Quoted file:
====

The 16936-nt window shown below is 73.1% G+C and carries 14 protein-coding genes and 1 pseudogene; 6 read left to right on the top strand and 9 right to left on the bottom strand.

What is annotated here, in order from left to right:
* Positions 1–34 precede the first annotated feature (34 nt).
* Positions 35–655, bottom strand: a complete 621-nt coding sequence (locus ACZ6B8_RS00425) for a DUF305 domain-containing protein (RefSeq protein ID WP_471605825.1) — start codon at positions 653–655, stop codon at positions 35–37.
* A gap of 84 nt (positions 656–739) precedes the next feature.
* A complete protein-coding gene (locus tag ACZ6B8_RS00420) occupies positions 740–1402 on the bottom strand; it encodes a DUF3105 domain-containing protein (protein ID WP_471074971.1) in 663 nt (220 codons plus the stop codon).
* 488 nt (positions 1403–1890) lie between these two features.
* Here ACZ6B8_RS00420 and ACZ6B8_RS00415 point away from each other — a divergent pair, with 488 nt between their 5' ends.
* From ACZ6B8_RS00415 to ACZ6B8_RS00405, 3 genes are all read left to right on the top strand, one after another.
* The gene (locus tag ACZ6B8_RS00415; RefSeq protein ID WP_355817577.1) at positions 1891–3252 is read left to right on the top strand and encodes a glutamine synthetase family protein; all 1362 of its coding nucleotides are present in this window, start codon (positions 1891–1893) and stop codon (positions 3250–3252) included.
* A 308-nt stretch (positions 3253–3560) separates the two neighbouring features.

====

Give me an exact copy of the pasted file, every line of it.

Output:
The 16936-nt window shown below is 73.1% G+C and carries 14 protein-coding genes and 1 pseudogene; 6 read left to right on the top strand and 9 right to left on the bottom strand.

What is annotated here, in order from left to right:
* Positions 1–34 precede the first annotated feature (34 nt).
* Positions 35–655, bottom strand: a complete 621-nt coding sequence (locus ACZ6B8_RS00425) for a DUF305 domain-containing protein (RefSeq protein ID WP_471605825.1) — start codon at positions 653–655, stop codon at positions 35–37.
* A gap of 84 nt (positions 656–739) precedes the next feature.
* A complete protein-coding gene (locus tag ACZ6B8_RS00420) occupies positions 740–1402 on the bottom strand; it encodes a DUF3105 domain-containing protein (protein ID WP_471074971.1) in 663 nt (220 codons plus the stop codon).
* 488 nt (positions 1403–1890) lie between these two features.
* Here ACZ6B8_RS00420 and ACZ6B8_RS00415 point away from each other — a divergent pair, with 488 nt between their 5' ends.
* From ACZ6B8_RS00415 to ACZ6B8_RS00405, 3 genes are all read left to right on the top strand, one after another.
* The gene (locus tag ACZ6B8_RS00415; RefSeq protein ID WP_355817577.1) at positions 1891–3252 is read left to right on the top strand and encodes a glutamine synthetase family protein; all 1362 of its coding nucleotides are present in this window, start codon (positions 1891–1893) and stop codon (positions 3250–3252) included.
* A 308-nt stretch (positions 3253–3560) separates the two neighbouring features.